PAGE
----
A-B InBev will spend this year focussing on its core business

A-B InBev will spend this year focussing on its core business

Shares in Anheuser-Busch InBev, the world's largest brewer, fell by as much as 4% in early trading yesterday (4 March) as the firm’s full-year profits fell short of analyst estimates.

The brewer yesterday reported a 16.6% rise in underlying full-year profits, but the brewing giant echoed rivals by warning that beer markets are expected to remain weak in 2010.

EBITDA reached $13bn for the 12 months to the end of December, compared to equivalent combined earnings of $12bn for the separate InBev and A-B businesses in 2008. In the fourth quarter, underlying profits rose to $3.11bn, excluding one-time charges, from $2.81bn a year earlier. That was less than the $3.35bn median estimate of ten analysts in a Bloomberg survey.

Shares slid yesterday by as much as 4.2% to EUR36.25 (US$49.26), the most in a month for the firm.

Bernstein Research analyst Trevor Stirling believes the firm is being “appropriately cautious” with its outlook. Yet one analyst told Reuters that, while there weren’t any “big surprises” in the quarter, the lack of “over-delivery” above consensus expectations, something the analyst said A-B InBev is known for, was “disappointing”.

"The tone of the group is much more prudent than it typically is," the analyst said. "That's contributed as well, and if you look at the valuation compared to Heineken or Carlsberg it looks expensive and there really isn't anything to back that up.”

The amount of beer sold by A-B InBev in the final quarter of 2009 declined in every region except for northern Latin America, where an increase in Brazilian beer sales was driven by new product releases.

The maker of Budweiser, Stella Artois and Becks has readily admitted that it faces a challenging start to 2010 because US consumers were drinking less.

The US beer market, CEO Carlos Brito admitted yesterday, will remain weak while the economy continues to struggle and unemployment remains high.

"Until the economy gets better, we're going to have some tough years," Brito said at a press conference.

“The US was getting worse after they put prices up and that impact will continue in 2010,” Andrew Holland, an analyst at Evolution Securities told Bloomberg. “The run rate as they go into the New Year is not great.” Holland has a “neutral” recommendation on the shares.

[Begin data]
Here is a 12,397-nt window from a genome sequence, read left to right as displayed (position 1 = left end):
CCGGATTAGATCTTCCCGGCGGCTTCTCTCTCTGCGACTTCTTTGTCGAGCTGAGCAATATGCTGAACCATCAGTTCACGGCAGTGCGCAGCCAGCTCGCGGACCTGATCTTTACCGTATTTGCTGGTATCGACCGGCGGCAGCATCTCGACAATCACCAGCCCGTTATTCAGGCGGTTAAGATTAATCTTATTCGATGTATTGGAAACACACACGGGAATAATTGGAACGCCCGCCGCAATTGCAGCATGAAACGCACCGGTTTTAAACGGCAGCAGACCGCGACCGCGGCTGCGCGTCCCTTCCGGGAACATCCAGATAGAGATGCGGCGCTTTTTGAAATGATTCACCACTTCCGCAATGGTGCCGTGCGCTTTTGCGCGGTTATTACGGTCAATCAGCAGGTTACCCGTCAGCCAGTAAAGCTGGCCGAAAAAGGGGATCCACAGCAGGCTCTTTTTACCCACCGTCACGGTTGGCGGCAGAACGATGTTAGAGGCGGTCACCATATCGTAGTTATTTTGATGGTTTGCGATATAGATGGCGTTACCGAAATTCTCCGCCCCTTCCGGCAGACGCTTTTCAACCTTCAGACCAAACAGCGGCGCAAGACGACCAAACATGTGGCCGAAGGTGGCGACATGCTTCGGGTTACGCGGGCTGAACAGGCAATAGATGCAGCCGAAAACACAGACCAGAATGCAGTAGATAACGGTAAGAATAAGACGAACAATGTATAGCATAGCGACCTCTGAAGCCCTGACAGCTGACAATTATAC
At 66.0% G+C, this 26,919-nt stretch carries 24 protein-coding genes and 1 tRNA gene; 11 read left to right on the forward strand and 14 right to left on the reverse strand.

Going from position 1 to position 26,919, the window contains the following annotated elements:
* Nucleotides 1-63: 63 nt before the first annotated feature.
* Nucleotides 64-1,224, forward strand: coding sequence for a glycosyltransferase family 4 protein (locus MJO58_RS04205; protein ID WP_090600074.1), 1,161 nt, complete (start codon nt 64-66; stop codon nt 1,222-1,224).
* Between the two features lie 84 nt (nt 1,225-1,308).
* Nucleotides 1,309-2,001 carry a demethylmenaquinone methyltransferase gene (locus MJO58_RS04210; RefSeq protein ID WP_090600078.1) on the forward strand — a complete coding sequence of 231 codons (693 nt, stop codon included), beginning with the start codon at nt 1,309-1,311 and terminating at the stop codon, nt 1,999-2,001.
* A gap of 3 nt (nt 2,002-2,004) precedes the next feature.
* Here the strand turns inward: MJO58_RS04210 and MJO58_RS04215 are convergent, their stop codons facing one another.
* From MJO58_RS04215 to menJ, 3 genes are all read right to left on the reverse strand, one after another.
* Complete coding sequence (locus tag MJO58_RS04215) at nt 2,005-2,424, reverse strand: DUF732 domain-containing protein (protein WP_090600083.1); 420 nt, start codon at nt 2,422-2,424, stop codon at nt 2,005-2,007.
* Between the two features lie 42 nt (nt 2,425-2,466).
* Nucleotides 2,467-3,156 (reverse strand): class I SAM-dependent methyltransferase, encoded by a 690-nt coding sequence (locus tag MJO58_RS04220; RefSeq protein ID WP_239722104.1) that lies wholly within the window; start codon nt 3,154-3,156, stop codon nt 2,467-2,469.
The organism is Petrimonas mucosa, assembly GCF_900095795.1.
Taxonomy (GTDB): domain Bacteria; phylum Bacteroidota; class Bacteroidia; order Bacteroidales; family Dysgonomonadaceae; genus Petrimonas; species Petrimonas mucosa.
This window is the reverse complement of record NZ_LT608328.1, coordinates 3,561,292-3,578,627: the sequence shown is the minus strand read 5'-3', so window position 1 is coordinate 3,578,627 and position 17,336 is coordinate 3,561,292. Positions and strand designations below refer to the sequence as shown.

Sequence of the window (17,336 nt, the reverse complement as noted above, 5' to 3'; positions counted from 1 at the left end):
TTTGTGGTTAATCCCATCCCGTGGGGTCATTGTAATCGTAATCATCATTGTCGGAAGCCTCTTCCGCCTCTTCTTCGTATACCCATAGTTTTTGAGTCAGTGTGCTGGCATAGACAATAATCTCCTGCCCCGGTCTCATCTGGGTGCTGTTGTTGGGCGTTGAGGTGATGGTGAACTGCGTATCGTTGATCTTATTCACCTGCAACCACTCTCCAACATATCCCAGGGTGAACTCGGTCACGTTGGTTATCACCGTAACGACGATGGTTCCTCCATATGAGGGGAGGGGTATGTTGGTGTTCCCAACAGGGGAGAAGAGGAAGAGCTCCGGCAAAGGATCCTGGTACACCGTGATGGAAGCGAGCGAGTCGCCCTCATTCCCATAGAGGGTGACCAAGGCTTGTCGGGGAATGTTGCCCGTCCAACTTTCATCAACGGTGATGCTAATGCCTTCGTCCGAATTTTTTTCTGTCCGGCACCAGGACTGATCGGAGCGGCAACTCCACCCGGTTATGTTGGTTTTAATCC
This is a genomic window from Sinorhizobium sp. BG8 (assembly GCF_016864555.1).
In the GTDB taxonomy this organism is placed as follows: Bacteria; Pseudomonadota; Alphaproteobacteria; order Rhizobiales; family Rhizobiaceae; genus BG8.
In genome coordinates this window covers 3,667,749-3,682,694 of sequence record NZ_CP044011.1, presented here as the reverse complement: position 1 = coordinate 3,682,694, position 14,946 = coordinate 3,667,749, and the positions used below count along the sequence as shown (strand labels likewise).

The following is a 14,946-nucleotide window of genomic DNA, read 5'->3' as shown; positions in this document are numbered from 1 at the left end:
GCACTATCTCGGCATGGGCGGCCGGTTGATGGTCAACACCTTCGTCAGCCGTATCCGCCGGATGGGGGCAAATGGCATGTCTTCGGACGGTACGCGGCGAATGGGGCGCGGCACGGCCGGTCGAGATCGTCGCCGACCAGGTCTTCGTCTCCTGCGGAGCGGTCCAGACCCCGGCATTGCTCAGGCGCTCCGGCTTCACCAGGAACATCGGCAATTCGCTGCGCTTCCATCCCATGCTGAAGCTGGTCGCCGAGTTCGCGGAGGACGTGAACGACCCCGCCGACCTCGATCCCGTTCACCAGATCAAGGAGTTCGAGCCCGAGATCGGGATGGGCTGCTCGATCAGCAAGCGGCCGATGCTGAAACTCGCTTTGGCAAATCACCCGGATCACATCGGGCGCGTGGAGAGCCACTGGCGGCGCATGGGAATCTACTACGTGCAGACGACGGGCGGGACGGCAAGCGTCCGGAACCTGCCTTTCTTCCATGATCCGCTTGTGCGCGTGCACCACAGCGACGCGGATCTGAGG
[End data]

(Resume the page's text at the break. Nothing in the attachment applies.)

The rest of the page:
Toronto Star analyst Ann Gilpin maintained her fair value estimate of the firm as she echoed the market’s thoughts that soft consumer spending inevitably may limit volume growth for the brewer.

“We were not surprised to see A-B InBev report a 4.1% decline in depletion volume in the US in the fourth quarter, given the weak beer industry and declining volume reported by other competitors, like Molson Coors,” she said.

Concerns raised over A-B InBev's net debt - which was at $45.2bn at the end of 2009 - receded as it went over its commitment of divesting $7bn-worth of assets by about $2bn.

They were further alleviated last week when a $17bn long-term bank financing package was announced.

The firm yesterday confirmed it is working on a fresh round of cost savings beyond the close of its current synergies programme in 2011.

"We are working hard to find additional synergies beyond 2011," CFO Felipe Dutra told analysts at the brewer's full-year results conference call. "We are not quantifying [them] at this stage," he added.

Yet Gilpin believes that while the brewer continues to pay off debt, which stands at a ratio of 3.7 versus 4.7 last year, most of the debt paydown has been driven by divestitures, which she says, are now mostly exhausted.

“We expect a slower level of deleveraging in the future, especially as the bulk of synergies with A-B have been achieved,” Gilpin said.

A-B InBev is hopeful that those synergies and cost cuttings will result in higher EBITDA for the year.

After a year of shaving costs, juggling debt in the wake of the financial crisis and offloading units to help pay for the $52bn takeover in July 2008, the firm says it is now back to focusing on growing its core business.

"The integration of Anheuser-Busch is essentially complete," it said, adding that it now has a "much improved balance sheet" and was not planning to divest any more parts of the company.

Share were down 0.33% to EUR36.40 at 12.55 CET in trading today.